Tightening the Film to a Fine Cut

After a rough cut, the incremental effect of many small editorial decisions can be strikingly dramatic. The emotional impact of a film can be radically altered by subtle changes in the film's rhythm and pacing, by small alterations in the way shots are juxtaposed, and by slight, but important changes in the interplay of sound and image. Dick and I gathered different sample audiences to react to several versions of the rough cut. We also screened the film for the senior staff of The American Experience, the PBS series which would broadcast the film. After finding out what these varied viewers found boring, intriguing, confusing, redundant, etc., editor Bill Anderson made thousands of adjustments. He worked to make the individual scenes play dramatically. And he struggled with the choice of voiceovers and their placement. With too much of Laurel's voice, the film became a dull illustrated lecture. But if too much of her voice was deleted, the film became little more than a wash of beautiful images. It was a delicate balancing act. After several months, Bill reached the "fine cut," when the film was working and was close to its desired length, but needed a final polish. With a few more weeks of tweaking, we finally locked the picture.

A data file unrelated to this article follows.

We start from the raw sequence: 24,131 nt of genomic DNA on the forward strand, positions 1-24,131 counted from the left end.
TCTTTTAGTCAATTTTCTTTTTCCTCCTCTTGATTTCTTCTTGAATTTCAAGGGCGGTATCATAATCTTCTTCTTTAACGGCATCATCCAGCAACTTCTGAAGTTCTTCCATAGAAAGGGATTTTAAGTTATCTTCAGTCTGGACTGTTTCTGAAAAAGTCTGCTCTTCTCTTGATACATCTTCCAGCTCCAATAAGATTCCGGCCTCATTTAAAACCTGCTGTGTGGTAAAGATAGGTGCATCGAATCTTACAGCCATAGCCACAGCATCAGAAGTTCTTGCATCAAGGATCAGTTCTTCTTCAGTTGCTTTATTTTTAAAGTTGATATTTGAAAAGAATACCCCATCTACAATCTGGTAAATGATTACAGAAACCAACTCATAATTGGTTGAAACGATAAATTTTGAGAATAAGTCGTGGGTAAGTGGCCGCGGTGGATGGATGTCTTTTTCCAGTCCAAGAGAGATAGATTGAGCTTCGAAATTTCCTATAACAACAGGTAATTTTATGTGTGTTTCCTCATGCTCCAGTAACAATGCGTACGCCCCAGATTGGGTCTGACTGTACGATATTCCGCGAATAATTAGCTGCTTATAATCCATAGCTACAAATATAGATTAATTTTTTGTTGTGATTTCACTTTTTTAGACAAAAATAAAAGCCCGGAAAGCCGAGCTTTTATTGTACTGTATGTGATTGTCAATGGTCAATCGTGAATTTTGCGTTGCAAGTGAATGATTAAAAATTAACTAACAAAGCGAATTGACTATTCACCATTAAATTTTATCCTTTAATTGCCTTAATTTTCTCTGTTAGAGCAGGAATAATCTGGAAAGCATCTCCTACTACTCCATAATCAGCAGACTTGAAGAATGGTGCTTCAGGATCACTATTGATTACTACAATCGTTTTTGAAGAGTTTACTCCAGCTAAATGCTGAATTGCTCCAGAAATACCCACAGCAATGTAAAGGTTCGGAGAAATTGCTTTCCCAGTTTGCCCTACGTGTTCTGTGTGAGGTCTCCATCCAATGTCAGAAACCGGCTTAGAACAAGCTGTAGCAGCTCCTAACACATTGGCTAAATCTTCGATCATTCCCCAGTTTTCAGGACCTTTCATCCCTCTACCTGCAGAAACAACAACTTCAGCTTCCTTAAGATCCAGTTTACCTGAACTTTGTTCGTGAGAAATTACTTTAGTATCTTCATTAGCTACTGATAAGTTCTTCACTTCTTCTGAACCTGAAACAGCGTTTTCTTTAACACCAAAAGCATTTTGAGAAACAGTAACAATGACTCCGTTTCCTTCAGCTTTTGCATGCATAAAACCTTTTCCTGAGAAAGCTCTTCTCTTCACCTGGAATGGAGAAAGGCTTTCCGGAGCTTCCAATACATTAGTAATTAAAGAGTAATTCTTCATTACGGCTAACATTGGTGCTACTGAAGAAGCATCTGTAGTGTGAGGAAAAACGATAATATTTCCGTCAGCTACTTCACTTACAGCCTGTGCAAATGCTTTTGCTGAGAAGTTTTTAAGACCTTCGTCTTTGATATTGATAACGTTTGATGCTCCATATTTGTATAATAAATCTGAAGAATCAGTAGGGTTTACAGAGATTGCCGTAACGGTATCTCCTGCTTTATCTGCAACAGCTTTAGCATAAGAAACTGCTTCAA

Locking the Picture


When the picture editing is finalized, it's a "picture lock." On A Midwife's Tale, small but critical changes in both the images and the wording and placing of voiceovers were made up until the last minute. It was then time to complete the sound track of the film: the music, voices, and other sounds that belong in the world of the film, matching them to the locked picture--frame by frame.



  Music Composition